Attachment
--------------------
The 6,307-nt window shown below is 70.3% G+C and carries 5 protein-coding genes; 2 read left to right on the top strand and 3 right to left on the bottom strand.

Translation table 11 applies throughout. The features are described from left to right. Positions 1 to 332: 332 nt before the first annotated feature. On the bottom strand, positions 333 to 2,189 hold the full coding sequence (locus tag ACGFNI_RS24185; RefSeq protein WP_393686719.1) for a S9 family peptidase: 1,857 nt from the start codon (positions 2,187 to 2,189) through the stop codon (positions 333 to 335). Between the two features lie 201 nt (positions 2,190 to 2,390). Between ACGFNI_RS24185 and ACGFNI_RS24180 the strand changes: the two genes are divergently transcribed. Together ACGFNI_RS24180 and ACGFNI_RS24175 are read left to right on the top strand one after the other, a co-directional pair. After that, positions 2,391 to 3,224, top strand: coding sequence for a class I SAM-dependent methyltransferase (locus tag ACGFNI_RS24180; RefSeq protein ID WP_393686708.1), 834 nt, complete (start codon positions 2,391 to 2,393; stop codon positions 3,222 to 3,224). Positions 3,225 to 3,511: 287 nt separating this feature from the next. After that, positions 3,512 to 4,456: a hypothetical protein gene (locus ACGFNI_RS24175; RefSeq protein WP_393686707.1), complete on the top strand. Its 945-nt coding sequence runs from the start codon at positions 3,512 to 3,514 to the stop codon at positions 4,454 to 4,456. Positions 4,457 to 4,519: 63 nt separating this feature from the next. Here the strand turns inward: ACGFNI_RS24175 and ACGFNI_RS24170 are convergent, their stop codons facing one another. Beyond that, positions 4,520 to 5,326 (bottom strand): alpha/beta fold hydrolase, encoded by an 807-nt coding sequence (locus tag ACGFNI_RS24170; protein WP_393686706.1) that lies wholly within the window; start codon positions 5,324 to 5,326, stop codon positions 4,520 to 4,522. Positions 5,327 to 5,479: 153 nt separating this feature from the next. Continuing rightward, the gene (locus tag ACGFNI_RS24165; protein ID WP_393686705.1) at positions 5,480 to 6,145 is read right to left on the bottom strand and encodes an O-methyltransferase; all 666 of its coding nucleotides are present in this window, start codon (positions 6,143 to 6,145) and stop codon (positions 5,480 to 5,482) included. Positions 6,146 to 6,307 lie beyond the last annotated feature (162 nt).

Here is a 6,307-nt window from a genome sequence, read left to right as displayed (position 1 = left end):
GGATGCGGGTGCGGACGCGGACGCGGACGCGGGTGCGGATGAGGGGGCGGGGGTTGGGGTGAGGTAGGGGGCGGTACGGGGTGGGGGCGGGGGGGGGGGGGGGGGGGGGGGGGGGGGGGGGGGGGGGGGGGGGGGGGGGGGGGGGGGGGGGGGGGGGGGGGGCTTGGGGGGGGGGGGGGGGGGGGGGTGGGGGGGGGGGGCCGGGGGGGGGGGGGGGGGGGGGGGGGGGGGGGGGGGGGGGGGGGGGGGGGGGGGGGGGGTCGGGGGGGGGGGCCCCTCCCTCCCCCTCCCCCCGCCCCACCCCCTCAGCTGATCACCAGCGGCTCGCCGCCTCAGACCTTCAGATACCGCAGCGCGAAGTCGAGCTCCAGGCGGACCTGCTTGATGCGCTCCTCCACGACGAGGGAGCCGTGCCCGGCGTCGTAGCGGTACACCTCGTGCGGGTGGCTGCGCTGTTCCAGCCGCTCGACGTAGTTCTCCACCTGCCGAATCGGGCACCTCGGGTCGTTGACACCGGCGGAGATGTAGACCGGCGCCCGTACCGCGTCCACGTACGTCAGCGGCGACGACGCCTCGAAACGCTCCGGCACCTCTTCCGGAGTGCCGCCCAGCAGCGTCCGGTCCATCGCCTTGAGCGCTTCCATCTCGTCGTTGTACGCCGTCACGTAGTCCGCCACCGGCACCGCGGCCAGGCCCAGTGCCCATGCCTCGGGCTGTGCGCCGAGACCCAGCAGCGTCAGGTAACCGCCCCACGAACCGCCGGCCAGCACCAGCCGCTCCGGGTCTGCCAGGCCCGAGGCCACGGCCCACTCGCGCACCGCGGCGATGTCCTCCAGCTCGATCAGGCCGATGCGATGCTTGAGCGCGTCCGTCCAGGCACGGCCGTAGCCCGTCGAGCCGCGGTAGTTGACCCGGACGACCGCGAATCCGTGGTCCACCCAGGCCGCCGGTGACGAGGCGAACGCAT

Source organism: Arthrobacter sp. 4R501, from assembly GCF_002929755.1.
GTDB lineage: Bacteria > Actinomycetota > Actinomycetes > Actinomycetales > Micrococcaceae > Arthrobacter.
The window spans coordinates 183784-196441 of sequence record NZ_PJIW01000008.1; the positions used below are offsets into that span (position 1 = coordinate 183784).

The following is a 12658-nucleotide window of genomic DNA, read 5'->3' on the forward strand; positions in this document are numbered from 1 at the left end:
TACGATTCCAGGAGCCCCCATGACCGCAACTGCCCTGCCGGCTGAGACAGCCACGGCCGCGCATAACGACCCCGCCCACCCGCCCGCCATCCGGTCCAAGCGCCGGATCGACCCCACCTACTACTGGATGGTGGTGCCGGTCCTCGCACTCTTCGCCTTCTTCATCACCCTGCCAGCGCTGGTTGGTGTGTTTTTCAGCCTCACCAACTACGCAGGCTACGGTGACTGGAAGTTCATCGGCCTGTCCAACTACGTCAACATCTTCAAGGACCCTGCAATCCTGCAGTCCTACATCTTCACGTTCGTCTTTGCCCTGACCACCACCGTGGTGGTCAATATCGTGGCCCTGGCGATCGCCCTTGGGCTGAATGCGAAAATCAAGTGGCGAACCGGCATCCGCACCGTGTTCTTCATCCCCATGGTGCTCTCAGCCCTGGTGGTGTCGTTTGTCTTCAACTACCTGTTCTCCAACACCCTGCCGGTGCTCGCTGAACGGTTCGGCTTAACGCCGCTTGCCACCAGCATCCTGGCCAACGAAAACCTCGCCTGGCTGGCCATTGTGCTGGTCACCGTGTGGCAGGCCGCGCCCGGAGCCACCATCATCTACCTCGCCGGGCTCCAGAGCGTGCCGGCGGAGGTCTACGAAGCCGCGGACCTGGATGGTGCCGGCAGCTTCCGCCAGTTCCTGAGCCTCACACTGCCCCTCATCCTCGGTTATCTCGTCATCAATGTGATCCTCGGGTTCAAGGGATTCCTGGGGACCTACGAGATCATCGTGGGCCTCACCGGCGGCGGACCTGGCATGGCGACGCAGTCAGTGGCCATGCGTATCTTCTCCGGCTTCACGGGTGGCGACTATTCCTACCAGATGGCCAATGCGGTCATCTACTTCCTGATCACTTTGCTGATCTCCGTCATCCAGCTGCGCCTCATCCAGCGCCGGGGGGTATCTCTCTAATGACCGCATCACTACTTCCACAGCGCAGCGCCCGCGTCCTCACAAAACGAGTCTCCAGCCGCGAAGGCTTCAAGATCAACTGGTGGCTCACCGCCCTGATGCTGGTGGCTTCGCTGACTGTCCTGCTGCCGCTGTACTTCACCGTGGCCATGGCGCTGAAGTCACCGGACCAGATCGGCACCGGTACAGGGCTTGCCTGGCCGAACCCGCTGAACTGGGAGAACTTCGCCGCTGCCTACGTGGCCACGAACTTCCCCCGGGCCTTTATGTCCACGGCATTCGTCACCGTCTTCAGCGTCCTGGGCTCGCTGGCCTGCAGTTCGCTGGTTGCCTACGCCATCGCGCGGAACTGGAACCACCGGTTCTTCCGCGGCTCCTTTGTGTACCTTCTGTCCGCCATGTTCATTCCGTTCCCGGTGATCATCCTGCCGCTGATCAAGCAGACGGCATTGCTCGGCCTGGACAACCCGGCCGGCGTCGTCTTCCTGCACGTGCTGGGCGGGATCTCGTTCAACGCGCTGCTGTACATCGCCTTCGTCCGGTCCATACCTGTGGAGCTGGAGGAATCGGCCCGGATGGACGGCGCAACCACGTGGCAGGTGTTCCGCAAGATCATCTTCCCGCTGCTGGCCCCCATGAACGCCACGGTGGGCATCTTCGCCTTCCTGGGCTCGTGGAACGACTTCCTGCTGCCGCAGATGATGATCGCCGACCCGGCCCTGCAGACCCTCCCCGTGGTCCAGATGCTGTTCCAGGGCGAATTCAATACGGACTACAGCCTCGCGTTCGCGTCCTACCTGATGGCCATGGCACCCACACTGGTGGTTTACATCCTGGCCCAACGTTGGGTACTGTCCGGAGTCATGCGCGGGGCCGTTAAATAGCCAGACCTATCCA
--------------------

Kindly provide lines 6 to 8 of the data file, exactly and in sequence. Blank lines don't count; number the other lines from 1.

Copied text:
GTDB lineage: Bacteria > Actinomycetota > Actinomycetes > Actinomycetales > Micrococcaceae > Arthrobacter.
The window spans coordinates 183784-196441 of sequence record NZ_PJIW01000008.1; the positions used below are offsets into that span (position 1 = coordinate 183784).

The following is a 12658-nucleotide window of genomic DNA, read 5'->3' on the forward strand; positions in this document are numbered from 1 at the left end: